The "Culture" of Inclusion

By: Sue McGhie-Troff and Robin Collett

Bobby entered Kindergarten with parents and teachers anticipating a normal first schooling experience. This was not the case. Intuitively his mother knew he was different; she did not realize just how different. Bobby had no prior educational interventions. He could not communicate verbally or follow simple directions. He would not sit in his seat for longer than five minutes and regularly refused to go out for recess. When he finally went outside for recess, he would not return. His response to most requests was to scream, cry, tantrum, and bite.

After two weeks of daily disruptions and ineffective interventions, the school’s multidisciplinary team decided Bobby did not belong in a regular school setting. The team recommended a Communication Disorder self-contained placement. This recommendation was made even though the entire staff envisioned and embraced an inclusive philosophy. Even with this belief, the team decided it was impossible to meet Bobby’s needs in a regular setting. However, the placement was delayed by the district Inclusion specialist who provided full-time support for three weeks to shape Bobby’s behavior and who assured the team a move to self-contained placement was possible if interventions were unsuccessful. After three weeks of interventions, Bobby sat in his seat, participated in recess, followed simple directions, and spoke in three-word sentences.

Without the philosophical change supporting inclusion, even the dramatic progress Bobby made would not have resulted in his remaining in a regular school setting. For students with disabilities to succeed, everyone needs to see them not as “inclusion students” but as individuals with strengths and needs that a committed well-trained staff can address.

District office administrator point of view

As a district administrator, I see a “culture” where practice perpetuates self-contained placements as the answer to some student’s unique disability(ies) In many instances this exists because we either do not understand the disability, or desire others to find the solutions.

In Bobby’s case the multidisciplinary team sought a self-contained placement partly because the district “culture” deemed it appropriate and he became someone else’s problem and partly because it was an easy solution to his disability. Due to district policy, the team also recognized that if they did not make the placement immediately they would lose the self-contained unit and be “stuck” with him all year. This example underscores the anti-inclusionary “culture” which perpetuates separation as the best option. It also gives credence to the belief that students with disabilities do not belong, when in reality they can succeed and do belong.

For a district administrator, this multifaceted situation requires a balancing act of time and resources. To successfully include students, it is important to intervene and provide school teams with the knowledge, backup, and skills necessary for student success. With scarce resources this can seem like an impossible task and often perpetuates the self-contained “culture,” not because it is best, but because it is expedient. However, as we strive to meet individual student needs this intervention must be done.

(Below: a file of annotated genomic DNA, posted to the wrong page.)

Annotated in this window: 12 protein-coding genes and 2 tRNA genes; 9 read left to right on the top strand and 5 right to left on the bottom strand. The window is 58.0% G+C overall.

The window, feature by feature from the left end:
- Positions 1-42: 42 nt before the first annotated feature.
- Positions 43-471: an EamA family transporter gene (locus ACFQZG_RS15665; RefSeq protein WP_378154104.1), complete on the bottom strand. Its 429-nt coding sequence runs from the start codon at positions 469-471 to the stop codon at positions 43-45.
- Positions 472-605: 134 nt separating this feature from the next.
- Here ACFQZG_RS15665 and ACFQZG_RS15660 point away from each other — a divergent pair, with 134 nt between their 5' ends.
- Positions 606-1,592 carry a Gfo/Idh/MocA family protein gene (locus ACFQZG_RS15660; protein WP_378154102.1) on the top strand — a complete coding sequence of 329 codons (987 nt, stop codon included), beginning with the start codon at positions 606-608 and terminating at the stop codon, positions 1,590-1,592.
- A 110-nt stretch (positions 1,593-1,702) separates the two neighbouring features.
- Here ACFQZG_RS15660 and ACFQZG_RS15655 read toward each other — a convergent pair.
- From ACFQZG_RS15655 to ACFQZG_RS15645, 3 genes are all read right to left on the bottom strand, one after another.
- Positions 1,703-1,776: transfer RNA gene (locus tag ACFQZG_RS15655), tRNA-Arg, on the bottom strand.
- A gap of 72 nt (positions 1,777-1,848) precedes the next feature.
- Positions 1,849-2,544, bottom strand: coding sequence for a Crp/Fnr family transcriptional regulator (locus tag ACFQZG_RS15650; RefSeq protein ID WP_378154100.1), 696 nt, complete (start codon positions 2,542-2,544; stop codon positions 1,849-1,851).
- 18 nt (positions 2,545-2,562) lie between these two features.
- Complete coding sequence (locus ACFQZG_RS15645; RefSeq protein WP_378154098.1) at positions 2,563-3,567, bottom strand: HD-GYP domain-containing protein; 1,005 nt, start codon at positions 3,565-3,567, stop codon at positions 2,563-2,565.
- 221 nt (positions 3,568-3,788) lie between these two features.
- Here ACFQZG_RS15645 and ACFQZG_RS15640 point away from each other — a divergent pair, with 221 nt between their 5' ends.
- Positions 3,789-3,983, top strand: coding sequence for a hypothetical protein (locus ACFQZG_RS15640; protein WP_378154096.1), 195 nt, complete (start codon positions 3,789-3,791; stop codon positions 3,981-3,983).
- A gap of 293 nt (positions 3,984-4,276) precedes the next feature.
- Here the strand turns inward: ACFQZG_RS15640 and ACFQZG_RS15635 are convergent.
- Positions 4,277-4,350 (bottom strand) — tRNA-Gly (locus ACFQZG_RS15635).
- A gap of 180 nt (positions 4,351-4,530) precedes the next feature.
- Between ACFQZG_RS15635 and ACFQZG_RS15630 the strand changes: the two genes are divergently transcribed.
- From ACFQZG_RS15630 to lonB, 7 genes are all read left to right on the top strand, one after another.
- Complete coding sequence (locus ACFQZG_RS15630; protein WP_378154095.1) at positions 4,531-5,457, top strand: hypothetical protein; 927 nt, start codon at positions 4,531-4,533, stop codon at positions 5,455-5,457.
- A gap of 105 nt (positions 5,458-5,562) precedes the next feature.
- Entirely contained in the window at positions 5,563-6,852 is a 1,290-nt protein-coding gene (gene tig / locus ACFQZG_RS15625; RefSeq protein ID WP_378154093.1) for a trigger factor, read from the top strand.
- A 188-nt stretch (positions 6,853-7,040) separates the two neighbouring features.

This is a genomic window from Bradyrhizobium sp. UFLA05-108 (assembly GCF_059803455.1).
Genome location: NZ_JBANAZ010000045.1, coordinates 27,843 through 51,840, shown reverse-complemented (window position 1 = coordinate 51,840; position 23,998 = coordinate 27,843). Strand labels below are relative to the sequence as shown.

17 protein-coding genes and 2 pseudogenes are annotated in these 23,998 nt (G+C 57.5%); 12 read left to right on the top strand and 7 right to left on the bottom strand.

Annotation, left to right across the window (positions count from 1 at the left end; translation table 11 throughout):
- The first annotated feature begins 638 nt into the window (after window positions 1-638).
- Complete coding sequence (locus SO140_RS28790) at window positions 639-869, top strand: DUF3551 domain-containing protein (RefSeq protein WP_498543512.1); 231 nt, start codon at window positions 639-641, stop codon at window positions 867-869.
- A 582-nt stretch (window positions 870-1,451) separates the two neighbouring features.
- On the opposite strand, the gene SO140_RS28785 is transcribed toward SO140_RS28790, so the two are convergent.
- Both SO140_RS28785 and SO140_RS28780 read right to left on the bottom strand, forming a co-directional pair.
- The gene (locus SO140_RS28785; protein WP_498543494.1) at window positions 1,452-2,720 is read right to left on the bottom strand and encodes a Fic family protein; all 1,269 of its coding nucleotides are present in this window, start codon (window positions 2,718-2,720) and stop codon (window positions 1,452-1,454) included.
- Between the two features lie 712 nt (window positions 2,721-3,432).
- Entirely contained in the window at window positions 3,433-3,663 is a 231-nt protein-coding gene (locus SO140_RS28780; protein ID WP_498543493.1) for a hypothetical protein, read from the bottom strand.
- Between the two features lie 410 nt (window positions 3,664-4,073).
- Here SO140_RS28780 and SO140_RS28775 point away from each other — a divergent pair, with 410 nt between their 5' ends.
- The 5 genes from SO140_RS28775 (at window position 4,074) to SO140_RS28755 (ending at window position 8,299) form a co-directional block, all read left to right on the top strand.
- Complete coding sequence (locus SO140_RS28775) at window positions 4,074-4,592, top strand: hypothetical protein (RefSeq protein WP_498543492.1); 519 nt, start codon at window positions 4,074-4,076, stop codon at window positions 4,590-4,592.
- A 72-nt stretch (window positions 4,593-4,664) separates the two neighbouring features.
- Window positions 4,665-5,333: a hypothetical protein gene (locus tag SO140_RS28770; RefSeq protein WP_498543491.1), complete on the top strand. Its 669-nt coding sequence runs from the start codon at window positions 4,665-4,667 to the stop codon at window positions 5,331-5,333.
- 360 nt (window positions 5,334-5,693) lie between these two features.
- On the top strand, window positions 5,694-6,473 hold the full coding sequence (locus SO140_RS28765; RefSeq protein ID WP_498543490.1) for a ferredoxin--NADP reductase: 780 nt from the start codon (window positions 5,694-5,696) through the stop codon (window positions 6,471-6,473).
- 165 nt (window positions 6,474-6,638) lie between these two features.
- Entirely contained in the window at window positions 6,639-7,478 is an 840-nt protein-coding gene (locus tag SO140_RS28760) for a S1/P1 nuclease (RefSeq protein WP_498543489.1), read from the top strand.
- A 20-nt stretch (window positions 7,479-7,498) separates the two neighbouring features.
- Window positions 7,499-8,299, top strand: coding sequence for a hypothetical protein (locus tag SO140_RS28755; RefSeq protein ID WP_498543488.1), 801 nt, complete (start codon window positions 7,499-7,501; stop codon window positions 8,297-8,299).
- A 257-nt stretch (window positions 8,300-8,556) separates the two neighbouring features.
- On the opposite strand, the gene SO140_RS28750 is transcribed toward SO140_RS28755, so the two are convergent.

Thus, the issue is not one of inclusion alone. The issue is that of values, responsibility and individual accountability. The question then becomes, how does one influence an individual, a school, or a districts’ commitment, dedication and passion for the successful learning of all students regardless of where that learning takes place? The answer lies in “change.” It includes the capacity to see where we are at currently with all students, to envision where we would like to be, and to make the changes necessary for everyone’s success.

Principal Point of View

From a principal’s point of view, inclusion  requires a paradigm shift, a “cultural” change in the way educators consider student needs as well as their role in addressing those needs. The experience with Bobby taught us an important lesson— that labeling students or viewing them as not capable of belonging is counter-productive. It places limits on the thinking about what is possible and right for the individual. Placing students in the Least Restrictive Environment requires changing the way educators meet student needs. Change associated with any innovation entails an unfolding of experience and a gradual development of skill and sophistication using innovative practices. It is a developmental process that takes time.

Our experience with Bobby taught us that if he could remain in a regular school setting, anyone can. The key to any student’s successful inclusion is thinking in terms of “what if,” rather than “we can’t.” Bobby reminded us that our commitment to inclusion would require a new effort and increased dedication to the home school as the least restrictive environment.

There is a big difference between including students because of federal mandates, parent requests, or “faddish” trends. Successful inclusion is based on the underlying belief that all students can learn and a commitment to work through the normal up’s and down’s of the learning process. Belief is not dictated by policy. Belief is based on experience, values,and a passionate commitment to the success of all students.

Sue McGhie-Troff, Special Education Support Services, and Robin Collett, Coordinator School Safety, Granite School District Utah Special Educator, February 1999